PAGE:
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dataman's Workshop

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Workshop by dataman posted 09-23-2006 06:22 PM 2811 reads 0 times favorited 15 comments Add to Favorites Watch

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dataman

85 posts in 2959 days


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My workshop is a bit different in that it is in a round building! My wife and I have built and live in a sculptured concrete structure made up of 7 domes. My shop is at the far end of the garages. The curves do present some unique challenges but some real advantages also. I have built shelves along one wall and because of the curve I can store 2 – 5 gal buckets under the first shelf and it still does not take up room within the workspace. The ceiling is 14’ tall so swinging an 8’ board around is no problem. We did put a skylight on top so the shop is flooded with natural light. Since we had the advantage of building I was able to install a vacuum system piping under the floor so there are no overhead pipes to get in the way. We also installed a set of double doors leading into the garages so it is easy to move things in and out plus the shop can expand as needed for larger projects. Good thing my truck occupies that side of the garage.


15 comments so far

View Donna Menke's profile

Donna Menke

568 posts in 2953 days


#1 posted 09-23-2006 08:40 PM

I like it- but then, I like anything with rounded edges- and yours are very rounded. Your shop looks to be well outfitted. You have an enviable table saw with excellent storage underneath. I can also envy your Performax sander. I could use one, though I’ve always had trouble getting the sandpaper on right. As long as I keep to ve been making a holder for some palm carving gouges using just the band saw for all the cutting. Half-lap joints are so easy on the band saw.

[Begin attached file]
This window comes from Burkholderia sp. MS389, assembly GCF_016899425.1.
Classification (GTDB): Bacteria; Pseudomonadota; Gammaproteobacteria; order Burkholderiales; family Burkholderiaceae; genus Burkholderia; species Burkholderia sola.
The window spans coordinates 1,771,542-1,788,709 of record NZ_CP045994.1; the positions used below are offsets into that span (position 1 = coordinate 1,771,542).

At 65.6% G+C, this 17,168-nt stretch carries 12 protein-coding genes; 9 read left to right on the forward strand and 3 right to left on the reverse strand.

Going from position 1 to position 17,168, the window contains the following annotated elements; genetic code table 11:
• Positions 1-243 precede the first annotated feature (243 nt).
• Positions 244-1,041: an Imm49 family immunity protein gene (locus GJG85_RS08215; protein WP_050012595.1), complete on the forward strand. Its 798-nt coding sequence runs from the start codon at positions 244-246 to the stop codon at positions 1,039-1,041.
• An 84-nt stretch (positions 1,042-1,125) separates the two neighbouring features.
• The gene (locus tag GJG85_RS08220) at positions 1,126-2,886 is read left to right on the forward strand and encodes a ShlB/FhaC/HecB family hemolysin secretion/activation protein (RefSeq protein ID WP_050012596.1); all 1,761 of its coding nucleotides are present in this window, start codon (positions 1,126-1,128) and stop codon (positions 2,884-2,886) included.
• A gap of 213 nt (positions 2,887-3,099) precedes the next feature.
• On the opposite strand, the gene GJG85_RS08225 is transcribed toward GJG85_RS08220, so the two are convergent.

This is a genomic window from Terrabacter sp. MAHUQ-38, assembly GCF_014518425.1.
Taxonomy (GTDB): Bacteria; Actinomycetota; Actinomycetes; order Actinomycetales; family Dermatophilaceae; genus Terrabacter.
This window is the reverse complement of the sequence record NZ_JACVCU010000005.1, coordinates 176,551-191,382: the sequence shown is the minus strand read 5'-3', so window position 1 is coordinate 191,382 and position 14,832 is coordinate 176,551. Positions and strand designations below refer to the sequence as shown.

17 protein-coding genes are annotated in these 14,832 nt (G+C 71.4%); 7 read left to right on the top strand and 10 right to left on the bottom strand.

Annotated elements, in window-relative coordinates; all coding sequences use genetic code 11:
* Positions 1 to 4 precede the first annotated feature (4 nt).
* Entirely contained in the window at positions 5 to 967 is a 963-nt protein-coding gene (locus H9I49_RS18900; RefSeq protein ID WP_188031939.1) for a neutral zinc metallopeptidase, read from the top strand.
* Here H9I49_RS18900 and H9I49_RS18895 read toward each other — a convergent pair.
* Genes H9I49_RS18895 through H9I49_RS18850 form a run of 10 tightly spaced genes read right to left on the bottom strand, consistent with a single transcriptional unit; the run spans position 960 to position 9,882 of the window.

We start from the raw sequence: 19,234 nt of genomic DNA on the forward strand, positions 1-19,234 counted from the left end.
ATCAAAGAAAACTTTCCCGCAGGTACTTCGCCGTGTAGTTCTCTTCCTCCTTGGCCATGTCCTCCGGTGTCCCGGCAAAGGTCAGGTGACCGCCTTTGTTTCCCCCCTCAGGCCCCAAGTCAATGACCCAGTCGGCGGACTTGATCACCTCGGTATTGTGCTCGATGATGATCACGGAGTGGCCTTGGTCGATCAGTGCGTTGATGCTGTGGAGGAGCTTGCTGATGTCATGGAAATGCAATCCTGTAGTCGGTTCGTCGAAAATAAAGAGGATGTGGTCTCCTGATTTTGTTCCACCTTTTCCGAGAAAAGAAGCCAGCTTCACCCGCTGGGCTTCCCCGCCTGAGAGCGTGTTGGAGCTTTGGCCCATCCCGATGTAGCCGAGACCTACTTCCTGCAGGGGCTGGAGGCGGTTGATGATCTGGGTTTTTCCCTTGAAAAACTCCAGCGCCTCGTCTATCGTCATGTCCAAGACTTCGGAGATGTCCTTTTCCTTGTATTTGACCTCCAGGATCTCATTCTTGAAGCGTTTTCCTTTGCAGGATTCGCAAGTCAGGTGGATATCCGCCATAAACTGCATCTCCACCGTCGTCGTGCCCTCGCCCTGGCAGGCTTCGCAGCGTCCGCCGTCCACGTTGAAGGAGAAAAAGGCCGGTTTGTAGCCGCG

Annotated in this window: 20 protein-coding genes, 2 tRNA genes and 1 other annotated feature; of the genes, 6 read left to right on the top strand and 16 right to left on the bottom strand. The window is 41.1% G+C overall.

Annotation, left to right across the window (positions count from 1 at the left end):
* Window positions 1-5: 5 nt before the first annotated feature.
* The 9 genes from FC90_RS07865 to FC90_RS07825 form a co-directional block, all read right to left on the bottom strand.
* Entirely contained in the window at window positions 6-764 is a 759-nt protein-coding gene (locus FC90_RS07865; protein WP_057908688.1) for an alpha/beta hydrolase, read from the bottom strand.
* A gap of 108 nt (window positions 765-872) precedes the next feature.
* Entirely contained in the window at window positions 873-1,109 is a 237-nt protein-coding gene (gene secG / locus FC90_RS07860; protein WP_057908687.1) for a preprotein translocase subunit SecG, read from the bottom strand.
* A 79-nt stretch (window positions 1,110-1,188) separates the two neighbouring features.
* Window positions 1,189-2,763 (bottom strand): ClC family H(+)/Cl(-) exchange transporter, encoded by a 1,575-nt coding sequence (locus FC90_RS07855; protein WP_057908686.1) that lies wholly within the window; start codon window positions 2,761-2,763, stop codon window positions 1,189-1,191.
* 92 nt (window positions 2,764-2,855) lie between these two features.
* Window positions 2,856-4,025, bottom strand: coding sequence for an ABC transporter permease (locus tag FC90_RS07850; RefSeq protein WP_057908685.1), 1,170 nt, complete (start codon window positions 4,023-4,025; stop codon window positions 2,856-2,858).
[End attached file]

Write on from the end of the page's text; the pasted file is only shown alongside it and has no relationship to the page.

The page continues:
-- "So much wood. . .so little time!" www.woodworks-by-donna.com

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dataman

85 posts in 2959 days


#2 posted 10-29-2006 12:10 AM

You are not alone with trouble installing the sandpaper on the Performax. I have gotten so desperate (last piece) that I have used duct tape on the inside to hold it in place. It works but you must remember not to run your board over too far!

View oscorner's profile

oscorner

4564 posts in 2998 days


#3 posted 04-05-2007 11:52 AM

Great looking domes.

-- Jesus is Lord!

View Sawhorse's profile

Sawhorse

281 posts in 3127 days


#4 posted 04-05-2007 11:54 AM

Very interesting nice space utilization…

-- Sawhorse - Sulphur Springs, TX - www.sawhorseworkshop.com

View MsDebbieP's profile

MsDebbieP

18615 posts in 2848 days


#5 posted 04-05-2007 12:19 PM

fascinating!!
I was wondering about the lack of corners. I’d probably be shoving junk behind shelves, never to find the stuff again..

-- ~ Debbie, Canada (https://www.facebook.com/DebbiePribeleENJOConsultant)

View dataman's profile

dataman

85 posts in 2959 days


#6 posted 04-05-2007 05:25 PM

Not having corners is or can be an advantage!
I took advantage of the curved walls with shelves that do not take up usable floor space. Let me explain – if I stand next to the wall with my sholder against it I have well over a foot of floof space from my foot to the wall. By building a 4’ wide shelf unit that conforms to the wall I have losts of storage space.
(Side view of storage shelves)!
I leave the floor area open so I can stuff 5 gal buckets under it and I can get almost 2 buckets under the shelves one in front of the other. I find that writing the contents on the buckets helps me find stuff again. the real trick is that each shelf is deeper in the center of the unit as it folows the wall around so its a little tricky to build but stores a lot of stuff!!